‘The Fashion Arts’: Jean Michel Frank, Elsa Schiaparelli and the Inter-war Aesthetic Project
2013 (English)In: Fashion Cultures Revisited: Theories, Explorations and Analysis / [ed] Stella Bruzzi and Pamela C. Gibson, London: Routledge, 2013, 2, 217-233 p.Chapter in book (Refereed)
The relationship between art and fashion has a long and complicated history. Their commercial potential, their reliance on creativity and the mondaine lives of their protagonists, have made of art and fashion an established pairing at least since the rise of couture and impressionist art in 1860s France. The same can be said for fashion and design, though theirs is a more recent affair. In the early twentieth century the couturier Paul Poiret played with the idea of design, but it was only in the post-war period that the alliance between design and fashion became strong, in particular with the rise of prêt-à-porter, the made-in-Italy and American casualwear and lifestyles. The danger is of constructing histories in which fashion remains a distinct unit of analysis that only interacts with other realms of material creation as if fashion were separate from either art or design.
This essay takes a different approach to the relationship and emphasises the imbrication of interior design and fashion. Elizabeth Wilson’s concept of the ‘fashion arts’ might be usefully employed here (Wilson 2004: 377). She argues that the interwar period saw designers’ practices widen and encompass a whole range of the visual arts. The ensemble, whether dress or room, was more than the sum of its parts, and several famous designers extended their interests across materials, genres and professional labels. Collaborations were common as was the creation of aesthetic projects through conversations between designers, couturiers and artists. We should consider here also the view of Rita Felski (2011: 231) that the ‘uncoupling of modernity’ from ‘aesthetic modernism’ permits an eclectic yet coherent range of approaches to emerge in the ‘cultures of femininity’ in modern fashion. That is, a more complex range of approaches to modernism might be possible than the architecture of Le Corbusier and the Purism of Amédée Ozenfant.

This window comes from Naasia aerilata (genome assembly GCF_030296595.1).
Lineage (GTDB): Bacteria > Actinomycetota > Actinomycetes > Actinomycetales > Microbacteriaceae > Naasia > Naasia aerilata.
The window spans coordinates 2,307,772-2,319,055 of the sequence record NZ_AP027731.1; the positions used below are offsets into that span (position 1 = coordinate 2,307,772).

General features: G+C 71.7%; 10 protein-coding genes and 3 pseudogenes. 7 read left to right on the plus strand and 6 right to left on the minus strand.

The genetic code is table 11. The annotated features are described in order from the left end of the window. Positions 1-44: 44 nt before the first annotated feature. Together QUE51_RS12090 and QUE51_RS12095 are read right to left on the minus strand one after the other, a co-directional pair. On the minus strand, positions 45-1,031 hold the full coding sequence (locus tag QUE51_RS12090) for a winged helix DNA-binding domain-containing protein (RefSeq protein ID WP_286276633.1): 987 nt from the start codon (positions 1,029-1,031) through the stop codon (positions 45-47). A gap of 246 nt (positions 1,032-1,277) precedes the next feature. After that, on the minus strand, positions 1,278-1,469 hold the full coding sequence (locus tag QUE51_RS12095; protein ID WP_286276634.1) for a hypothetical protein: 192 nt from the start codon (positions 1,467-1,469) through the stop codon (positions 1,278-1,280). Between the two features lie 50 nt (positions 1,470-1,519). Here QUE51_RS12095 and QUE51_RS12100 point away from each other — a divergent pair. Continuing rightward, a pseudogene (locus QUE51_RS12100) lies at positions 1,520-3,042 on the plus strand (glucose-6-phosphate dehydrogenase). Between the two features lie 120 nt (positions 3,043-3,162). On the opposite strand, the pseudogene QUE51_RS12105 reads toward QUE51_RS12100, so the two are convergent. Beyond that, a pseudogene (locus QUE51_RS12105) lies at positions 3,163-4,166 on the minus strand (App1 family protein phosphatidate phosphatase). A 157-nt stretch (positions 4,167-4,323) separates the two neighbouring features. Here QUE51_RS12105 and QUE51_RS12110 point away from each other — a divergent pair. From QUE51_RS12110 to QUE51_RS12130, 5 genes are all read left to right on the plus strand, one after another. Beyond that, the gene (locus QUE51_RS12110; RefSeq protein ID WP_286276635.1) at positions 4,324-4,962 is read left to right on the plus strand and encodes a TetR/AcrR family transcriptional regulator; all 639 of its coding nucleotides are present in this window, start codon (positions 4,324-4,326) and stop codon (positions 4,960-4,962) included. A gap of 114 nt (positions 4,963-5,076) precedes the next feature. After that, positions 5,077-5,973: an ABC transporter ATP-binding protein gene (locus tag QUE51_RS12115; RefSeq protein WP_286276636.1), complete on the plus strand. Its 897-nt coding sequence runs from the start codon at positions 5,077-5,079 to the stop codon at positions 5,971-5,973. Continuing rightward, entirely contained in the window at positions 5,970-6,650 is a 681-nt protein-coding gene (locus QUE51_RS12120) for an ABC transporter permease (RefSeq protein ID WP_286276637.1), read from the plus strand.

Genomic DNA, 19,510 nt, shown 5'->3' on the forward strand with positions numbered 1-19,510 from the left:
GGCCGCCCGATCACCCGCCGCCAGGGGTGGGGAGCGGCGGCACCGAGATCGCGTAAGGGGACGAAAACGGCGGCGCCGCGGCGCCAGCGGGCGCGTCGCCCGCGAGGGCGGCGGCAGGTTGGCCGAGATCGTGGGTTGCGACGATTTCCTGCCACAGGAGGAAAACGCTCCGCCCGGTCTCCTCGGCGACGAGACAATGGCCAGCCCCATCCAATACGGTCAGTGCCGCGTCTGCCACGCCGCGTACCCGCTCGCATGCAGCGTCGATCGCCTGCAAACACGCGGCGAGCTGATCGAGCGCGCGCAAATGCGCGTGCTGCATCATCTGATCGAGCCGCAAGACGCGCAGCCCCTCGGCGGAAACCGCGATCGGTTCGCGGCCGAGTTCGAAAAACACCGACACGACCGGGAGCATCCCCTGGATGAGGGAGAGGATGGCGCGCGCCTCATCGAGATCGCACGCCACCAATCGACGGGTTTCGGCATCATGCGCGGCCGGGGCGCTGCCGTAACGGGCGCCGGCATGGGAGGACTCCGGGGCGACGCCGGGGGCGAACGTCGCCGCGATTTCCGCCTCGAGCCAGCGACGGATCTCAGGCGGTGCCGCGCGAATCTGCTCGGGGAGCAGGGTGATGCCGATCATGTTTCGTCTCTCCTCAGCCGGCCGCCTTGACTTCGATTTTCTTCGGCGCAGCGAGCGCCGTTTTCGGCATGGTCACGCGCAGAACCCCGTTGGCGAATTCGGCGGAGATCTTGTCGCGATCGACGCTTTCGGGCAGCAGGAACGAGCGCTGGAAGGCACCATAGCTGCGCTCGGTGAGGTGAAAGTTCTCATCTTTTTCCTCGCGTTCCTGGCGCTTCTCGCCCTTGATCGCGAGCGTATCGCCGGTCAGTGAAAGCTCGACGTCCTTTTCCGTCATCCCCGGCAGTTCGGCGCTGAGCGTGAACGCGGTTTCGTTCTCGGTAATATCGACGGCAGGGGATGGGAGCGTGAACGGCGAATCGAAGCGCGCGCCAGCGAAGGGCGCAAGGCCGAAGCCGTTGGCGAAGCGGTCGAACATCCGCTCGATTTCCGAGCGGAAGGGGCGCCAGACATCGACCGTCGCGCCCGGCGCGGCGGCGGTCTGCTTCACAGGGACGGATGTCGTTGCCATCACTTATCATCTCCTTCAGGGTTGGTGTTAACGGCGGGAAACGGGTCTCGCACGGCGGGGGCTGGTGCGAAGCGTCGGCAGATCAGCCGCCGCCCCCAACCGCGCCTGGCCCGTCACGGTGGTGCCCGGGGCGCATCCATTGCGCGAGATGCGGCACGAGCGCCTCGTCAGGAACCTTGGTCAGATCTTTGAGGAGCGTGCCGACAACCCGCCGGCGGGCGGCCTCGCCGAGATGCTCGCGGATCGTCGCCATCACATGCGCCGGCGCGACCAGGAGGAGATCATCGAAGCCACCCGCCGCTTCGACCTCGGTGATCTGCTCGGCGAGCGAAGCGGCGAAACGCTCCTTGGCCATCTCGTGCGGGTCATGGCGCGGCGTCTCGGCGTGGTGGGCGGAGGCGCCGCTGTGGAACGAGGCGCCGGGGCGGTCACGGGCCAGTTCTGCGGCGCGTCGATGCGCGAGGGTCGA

Our focus is on an ‘improbable’ couple: the French interior designer Jean-Michel Frank and the Italian-born couturiere Elsa Schiaparelli.
Place, publisher, year, edition, pages
London: Routledge, 2013, 2. 217-233 p.
Jean-Michel Frank, Elsa Schiaparelli, inter-war culture, fashion, design
IdentifiersURN: urn:nbn:se:su:diva-99988ISI: 000343118200017ISBN: 978-0-415-68006-6ISBN: 978-0-203-13054-4ISBN: 978-0-415-68005-9OAI: oai:DiVA.org:su-99988DiVA: diva2:690252
FunderEU, European Research Council, 09-HERA-JRP-CI-FP-030